OPINION:‘I am not a crook,’ Part 2

OPINION:‘I am not a crook,’ Part 2



The more out of control the Trump Administration gets, the more I hear echoes of the Nixon days. Like Donald Trump in 2020, Richard Nixon in 1972 was running for a second term. Like Trump, Nixon had cast himself as the “law and order” candidate. Like Trump, Nixon was willing to go to almost any length to get re-elected.

Nixon’s fixers lured Democratic Party officials onto a boat in Miami so they could be photographed in compromising positions with prostitutes; they kidnapped certain anti-war organizers and stashed them in Mexico so they couldn’t disrupt the Republican National Convention; they even kidnapped Martha Mitchell (wife of Attorney General John Mitchell, who became Nixon’s campaign manager), when she wouldn’t stop talking to the press; and, of course, they did the Watergate burglary.

It worked: Nixon, the evil genius, was re-elected by a 520-17 landslide in the Electoral College, taking every state but Massachusetts. That doesn’t say much for the perspicacity of the general public, but in November we’ll find out whether we’ve smartened up at all over the last 48 years. Here’s hoping we have, though there’s not much evidence so far. Trump may be just as ruthless as Nixon was, even if his luck seems to be running the other way.

Not that’s he’s been a slouch on the “law and order” front. Last week he kicked his re-election campaign into high gear with something called Operation Legend, saying he had “no choice” but to send hundreds of federal officers to Chicago, Albuquerque and Kansas City — all Democratic-run cities. Never mind that the mayor of Portland, Oregon, where his storm troopers have already been in action, doesn’t want them and says their secret-police-style tactics have made ongoing protests worse. Never mind that the mayor of Chicago said, “We welcome actual partnership, but we do not welcome dictatorship.” And never mind that the mayor of New York said, “I believe what the president is doing is unconstitutional.”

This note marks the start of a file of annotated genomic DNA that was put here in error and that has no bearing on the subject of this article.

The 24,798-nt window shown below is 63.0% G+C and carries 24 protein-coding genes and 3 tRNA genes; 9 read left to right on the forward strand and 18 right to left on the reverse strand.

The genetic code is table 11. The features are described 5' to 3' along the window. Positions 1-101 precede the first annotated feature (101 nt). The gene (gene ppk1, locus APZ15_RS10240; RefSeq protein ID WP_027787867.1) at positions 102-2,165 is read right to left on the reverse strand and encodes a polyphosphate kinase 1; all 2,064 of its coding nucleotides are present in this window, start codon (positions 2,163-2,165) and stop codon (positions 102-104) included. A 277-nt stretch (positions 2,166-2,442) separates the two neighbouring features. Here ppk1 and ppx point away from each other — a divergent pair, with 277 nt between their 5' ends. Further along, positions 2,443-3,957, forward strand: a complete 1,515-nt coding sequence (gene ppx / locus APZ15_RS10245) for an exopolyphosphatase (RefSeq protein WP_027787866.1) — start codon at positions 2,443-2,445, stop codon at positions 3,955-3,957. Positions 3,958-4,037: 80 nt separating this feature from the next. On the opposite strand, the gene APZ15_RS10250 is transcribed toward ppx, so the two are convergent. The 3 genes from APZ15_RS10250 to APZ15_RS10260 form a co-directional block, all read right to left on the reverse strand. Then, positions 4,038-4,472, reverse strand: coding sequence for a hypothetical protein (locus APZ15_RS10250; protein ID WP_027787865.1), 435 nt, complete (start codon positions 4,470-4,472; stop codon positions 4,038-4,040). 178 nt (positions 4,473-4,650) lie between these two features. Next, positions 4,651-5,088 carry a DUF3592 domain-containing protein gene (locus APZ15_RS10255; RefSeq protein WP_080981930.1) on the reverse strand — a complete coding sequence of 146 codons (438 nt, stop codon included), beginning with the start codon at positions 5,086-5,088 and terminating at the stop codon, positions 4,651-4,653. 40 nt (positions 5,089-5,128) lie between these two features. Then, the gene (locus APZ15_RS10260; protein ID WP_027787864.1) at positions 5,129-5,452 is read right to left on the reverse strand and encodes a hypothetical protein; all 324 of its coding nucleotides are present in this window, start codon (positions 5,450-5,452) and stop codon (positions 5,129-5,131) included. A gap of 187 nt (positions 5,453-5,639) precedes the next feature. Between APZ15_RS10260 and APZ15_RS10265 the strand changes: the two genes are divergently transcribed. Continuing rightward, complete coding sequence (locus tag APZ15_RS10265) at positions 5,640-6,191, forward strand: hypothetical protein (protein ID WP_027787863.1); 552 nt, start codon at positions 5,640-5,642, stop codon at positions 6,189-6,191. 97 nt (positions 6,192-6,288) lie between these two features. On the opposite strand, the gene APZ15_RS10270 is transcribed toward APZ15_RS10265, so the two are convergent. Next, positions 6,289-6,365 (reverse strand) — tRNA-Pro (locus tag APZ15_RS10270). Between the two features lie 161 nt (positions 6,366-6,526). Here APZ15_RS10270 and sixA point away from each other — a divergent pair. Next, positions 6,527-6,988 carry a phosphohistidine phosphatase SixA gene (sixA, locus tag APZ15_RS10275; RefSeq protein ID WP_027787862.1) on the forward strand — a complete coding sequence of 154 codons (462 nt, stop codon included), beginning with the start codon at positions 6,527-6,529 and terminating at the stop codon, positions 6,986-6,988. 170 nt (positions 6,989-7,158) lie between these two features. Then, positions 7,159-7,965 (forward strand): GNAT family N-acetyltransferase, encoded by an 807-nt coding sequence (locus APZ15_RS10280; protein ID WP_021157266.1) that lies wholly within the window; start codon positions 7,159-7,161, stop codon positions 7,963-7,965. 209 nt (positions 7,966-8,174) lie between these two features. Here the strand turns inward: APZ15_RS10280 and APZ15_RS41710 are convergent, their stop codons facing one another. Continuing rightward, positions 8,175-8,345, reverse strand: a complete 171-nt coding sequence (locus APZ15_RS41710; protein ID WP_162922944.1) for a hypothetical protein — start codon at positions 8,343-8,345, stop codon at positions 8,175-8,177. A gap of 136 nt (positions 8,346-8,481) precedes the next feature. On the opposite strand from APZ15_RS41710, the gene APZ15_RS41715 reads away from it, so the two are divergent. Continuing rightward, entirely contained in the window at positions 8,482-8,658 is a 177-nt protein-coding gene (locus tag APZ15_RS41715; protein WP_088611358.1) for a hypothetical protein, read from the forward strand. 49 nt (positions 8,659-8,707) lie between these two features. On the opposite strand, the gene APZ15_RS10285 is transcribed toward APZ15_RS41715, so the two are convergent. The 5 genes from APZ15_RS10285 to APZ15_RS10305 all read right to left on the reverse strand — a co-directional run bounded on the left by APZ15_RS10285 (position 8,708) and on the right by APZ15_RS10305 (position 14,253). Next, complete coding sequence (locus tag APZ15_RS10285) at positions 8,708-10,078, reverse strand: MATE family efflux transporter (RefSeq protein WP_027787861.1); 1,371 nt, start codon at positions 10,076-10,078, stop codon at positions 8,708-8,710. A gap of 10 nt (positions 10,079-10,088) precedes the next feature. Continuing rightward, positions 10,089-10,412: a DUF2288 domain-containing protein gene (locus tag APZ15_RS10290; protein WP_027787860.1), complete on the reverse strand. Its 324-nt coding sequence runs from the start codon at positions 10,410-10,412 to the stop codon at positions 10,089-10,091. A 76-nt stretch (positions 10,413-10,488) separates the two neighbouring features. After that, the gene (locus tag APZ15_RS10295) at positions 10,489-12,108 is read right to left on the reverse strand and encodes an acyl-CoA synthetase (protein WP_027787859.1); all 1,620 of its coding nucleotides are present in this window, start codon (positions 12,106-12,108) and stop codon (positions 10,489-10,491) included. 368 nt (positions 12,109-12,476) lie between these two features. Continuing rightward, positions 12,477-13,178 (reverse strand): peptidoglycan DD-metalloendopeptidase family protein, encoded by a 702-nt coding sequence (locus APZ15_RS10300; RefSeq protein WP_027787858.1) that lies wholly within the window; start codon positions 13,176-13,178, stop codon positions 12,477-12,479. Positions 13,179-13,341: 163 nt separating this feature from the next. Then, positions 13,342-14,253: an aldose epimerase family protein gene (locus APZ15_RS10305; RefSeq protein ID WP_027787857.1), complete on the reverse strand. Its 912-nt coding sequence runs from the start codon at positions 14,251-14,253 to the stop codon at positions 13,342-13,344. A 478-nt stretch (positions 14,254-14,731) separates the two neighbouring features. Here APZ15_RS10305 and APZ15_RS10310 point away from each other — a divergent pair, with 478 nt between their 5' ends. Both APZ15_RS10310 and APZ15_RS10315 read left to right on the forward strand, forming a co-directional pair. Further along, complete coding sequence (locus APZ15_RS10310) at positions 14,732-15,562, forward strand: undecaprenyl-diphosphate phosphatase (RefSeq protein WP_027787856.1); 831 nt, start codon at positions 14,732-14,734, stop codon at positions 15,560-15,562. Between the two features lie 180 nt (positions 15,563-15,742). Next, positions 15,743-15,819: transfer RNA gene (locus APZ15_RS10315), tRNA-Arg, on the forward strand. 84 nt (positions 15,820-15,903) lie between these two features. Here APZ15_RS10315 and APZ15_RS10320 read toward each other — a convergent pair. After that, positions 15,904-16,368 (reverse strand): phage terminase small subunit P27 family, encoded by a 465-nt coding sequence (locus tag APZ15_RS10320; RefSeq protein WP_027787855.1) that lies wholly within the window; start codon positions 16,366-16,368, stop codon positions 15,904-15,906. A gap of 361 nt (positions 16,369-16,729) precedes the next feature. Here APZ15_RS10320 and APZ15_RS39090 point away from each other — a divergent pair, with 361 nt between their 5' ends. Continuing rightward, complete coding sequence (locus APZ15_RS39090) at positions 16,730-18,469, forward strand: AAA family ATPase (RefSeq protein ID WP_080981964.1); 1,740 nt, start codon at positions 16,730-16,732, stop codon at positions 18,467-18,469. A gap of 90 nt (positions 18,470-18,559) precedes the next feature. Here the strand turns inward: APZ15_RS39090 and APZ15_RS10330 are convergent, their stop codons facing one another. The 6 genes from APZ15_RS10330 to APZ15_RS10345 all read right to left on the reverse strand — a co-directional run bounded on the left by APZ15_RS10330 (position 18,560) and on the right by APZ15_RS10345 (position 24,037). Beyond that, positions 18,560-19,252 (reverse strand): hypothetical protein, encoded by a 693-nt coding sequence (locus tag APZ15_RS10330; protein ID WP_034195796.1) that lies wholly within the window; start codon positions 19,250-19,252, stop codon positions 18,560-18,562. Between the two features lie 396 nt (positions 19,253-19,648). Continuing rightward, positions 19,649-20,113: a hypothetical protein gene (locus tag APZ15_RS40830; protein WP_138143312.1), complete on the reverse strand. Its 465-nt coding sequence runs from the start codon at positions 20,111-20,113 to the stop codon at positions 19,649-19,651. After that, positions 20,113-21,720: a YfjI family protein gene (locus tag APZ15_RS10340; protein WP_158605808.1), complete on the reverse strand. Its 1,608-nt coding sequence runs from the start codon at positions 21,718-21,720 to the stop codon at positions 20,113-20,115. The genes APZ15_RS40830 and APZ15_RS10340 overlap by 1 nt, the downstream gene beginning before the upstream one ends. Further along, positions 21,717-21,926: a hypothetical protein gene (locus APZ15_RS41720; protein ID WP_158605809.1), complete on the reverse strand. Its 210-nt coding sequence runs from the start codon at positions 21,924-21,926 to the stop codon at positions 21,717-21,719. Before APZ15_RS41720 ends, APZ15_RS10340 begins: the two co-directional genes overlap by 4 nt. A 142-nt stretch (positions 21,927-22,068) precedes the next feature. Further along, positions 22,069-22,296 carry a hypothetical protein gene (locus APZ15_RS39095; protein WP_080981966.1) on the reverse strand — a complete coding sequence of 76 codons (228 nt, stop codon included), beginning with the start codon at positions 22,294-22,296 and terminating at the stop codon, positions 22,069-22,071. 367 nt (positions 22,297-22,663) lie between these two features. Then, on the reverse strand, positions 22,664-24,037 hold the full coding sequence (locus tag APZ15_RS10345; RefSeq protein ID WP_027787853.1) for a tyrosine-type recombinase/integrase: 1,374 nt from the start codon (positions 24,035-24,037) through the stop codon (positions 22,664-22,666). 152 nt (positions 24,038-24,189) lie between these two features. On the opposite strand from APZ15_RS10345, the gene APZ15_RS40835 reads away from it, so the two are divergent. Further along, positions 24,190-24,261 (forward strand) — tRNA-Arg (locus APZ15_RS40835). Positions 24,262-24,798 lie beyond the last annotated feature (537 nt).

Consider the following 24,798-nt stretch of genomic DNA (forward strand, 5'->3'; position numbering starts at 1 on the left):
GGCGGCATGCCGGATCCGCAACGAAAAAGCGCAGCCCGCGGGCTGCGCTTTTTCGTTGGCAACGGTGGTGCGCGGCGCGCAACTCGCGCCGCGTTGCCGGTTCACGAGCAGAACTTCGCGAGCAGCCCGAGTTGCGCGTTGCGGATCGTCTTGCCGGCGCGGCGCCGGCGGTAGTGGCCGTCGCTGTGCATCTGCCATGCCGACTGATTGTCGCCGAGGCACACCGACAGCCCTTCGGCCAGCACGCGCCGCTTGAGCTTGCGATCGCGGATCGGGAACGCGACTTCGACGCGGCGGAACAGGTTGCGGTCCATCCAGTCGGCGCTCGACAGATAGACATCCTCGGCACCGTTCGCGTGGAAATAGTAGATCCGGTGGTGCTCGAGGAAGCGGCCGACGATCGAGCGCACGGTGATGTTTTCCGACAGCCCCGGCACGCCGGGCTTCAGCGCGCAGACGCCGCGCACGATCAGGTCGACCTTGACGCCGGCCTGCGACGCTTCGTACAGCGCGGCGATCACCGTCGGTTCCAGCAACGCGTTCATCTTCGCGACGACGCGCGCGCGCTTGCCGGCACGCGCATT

With his poll numbers dropping, we can only expect the antics involving street crime to increase as Nov. 3 approaches. But don’t expect any similar crusade against white-collar crime — that’s a Trump family specialty.

In the 1970s, Trump and his father were nailed for housing discrimination — ironically, by Nixon’s Justice Department. Then Trump created his phony charity and his bogus university, both of which were ended by the courts. He avoided charges only by paying millions of dollars to settle those cases.

He was directly involved in the illegal porn-star adultery payoffs, which landed his personal lawyer in prison. But it seems that sitting presidents can’t be indicted.

He obstructed justice in the investigation of possible 2016 election collusion with Russia, but Special Counsel Robert Mueller declined to say his actions were criminal, and the Republican-controlled Senate can see no evil on their side of the aisle.

He used taxpayer-funded military aid to pressure a foreign government to boost his re-election chances by finding dirt on Joe Biden.

And now he has been illegally flogging Goya food products — while sitting behind the Resolute Desk in the Oval Office, in what may be the tackiest presidential moment of all time — because the CEO of Goya is a Trump supporter.

Still, I’m going to go out on a limb and predict that none of this will work, and he will not be re-elected.

But what do I know? I had Clinton winning in 2016.

Reach Glenn Richter at grichter@record-journal.com.


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